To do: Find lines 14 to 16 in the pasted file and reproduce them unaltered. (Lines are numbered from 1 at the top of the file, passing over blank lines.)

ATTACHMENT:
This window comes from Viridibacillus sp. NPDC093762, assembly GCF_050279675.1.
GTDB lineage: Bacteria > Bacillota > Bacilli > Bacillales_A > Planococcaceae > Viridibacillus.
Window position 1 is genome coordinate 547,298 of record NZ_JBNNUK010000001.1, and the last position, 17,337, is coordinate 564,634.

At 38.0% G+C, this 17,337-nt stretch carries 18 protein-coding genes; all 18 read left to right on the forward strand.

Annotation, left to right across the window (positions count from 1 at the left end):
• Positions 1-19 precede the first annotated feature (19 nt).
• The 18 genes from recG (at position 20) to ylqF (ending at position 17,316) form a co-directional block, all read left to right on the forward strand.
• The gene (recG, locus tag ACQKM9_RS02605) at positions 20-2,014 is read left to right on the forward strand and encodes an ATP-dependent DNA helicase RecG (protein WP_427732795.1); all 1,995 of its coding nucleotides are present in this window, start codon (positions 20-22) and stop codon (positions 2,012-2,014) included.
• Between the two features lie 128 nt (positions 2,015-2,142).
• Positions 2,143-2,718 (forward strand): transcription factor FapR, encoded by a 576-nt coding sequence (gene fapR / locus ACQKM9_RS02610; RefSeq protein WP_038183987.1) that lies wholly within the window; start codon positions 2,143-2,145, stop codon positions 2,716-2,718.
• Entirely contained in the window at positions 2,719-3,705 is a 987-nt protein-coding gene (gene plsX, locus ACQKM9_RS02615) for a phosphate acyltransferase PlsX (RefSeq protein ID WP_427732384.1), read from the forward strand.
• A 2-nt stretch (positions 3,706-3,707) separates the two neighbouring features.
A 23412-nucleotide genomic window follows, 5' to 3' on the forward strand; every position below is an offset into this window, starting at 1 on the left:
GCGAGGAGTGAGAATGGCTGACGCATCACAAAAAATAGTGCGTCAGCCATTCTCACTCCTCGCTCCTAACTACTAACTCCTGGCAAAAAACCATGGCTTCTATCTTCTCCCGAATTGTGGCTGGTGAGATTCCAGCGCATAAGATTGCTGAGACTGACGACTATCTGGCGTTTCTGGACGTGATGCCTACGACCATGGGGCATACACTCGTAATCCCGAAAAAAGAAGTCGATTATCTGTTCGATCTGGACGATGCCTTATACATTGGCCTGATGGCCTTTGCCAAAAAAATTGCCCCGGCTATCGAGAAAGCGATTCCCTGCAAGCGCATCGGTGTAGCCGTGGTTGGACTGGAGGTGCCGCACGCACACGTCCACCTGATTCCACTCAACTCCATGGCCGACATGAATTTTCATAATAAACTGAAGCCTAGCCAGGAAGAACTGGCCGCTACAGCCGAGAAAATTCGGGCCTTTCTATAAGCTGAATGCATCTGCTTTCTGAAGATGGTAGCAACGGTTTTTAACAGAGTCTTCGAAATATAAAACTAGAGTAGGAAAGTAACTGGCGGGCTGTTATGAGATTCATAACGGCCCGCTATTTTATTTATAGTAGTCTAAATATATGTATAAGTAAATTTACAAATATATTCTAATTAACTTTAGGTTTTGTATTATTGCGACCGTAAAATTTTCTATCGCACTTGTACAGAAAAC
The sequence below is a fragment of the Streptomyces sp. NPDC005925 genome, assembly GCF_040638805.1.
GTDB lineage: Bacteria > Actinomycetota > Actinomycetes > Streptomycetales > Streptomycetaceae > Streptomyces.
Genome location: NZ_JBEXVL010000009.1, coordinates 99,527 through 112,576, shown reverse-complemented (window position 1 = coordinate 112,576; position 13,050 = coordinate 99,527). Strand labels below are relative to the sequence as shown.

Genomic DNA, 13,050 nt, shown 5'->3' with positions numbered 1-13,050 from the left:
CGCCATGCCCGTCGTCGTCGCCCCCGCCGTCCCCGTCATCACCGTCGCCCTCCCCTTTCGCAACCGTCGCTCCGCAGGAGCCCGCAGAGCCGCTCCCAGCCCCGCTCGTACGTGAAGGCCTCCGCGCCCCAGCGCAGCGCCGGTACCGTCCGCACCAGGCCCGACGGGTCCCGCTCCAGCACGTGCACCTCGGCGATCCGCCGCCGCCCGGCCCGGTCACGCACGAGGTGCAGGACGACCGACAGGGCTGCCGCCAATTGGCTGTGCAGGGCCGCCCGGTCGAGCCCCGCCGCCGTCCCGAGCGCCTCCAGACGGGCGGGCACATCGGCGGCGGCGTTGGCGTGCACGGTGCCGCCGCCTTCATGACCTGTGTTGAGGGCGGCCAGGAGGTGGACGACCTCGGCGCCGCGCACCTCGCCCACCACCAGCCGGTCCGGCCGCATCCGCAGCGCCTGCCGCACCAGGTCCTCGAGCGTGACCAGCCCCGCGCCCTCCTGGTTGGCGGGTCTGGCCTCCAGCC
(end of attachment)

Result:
GCGAGGAGTGAGAATGGCTGACGCATCACAAAAAATAGTGCGTCAGCCATTCTCACTCCTCGCTCCTAACTACTAACTCCTGGCAAAAAACCATGGCTTCTATCTTCTCCCGAATTGTGGCTGGTGAGATTCCAGCGCATAAGATTGCTGAGACTGACGACTATCTGGCGTTTCTGGACGTGATGCCTACGACCATGGGGCATACACTCGTAATCCCGAAAAAAGAAGTCGATTATCTGTTCGATCTGGACGATGCCTTATACATTGGCCTGATGGCCTTTGCCAAAAAAATTGCCCCGGCTATCGAGAAAGCGATTCCCTGCAAGCGCATCGGTGTAGCCGTGGTTGGACTGGAGGTGCCGCACGCACACGTCCACCTGATTCCACTCAACTCCATGGCCGACATGAATTTTCATAATAAACTGAAGCCTAGCCAGGAAGAACTGGCCGCTACAGCCGAGAAAATTCGGGCCTTTCTATAAGCTGAATGCATCTGCTTTCTGAAGATGGTAGCAACGGTTTTTAACAGAGTCTTCGAAATATAAAACTAGAGTAGGAAAGTAACTGGCGGGCTGTTATGAGATTCATAACGGCCCGCTATTTTATTTATAGTAGTCTAAATATATGTATAAGTAAATTTACAAATATATTCTAATTAACTTTAGGTTTTGTATTATTGCGACCGTAAAATTTTCTATCGCACTTGTACAGAAAAC
The sequence below is a fragment of the Streptomyces sp. NPDC005925 genome, assembly GCF_040638805.1.
GTDB lineage: Bacteria > Actinomycetota > Actinomycetes > Streptomycetales > Streptomycetaceae > Streptomyces.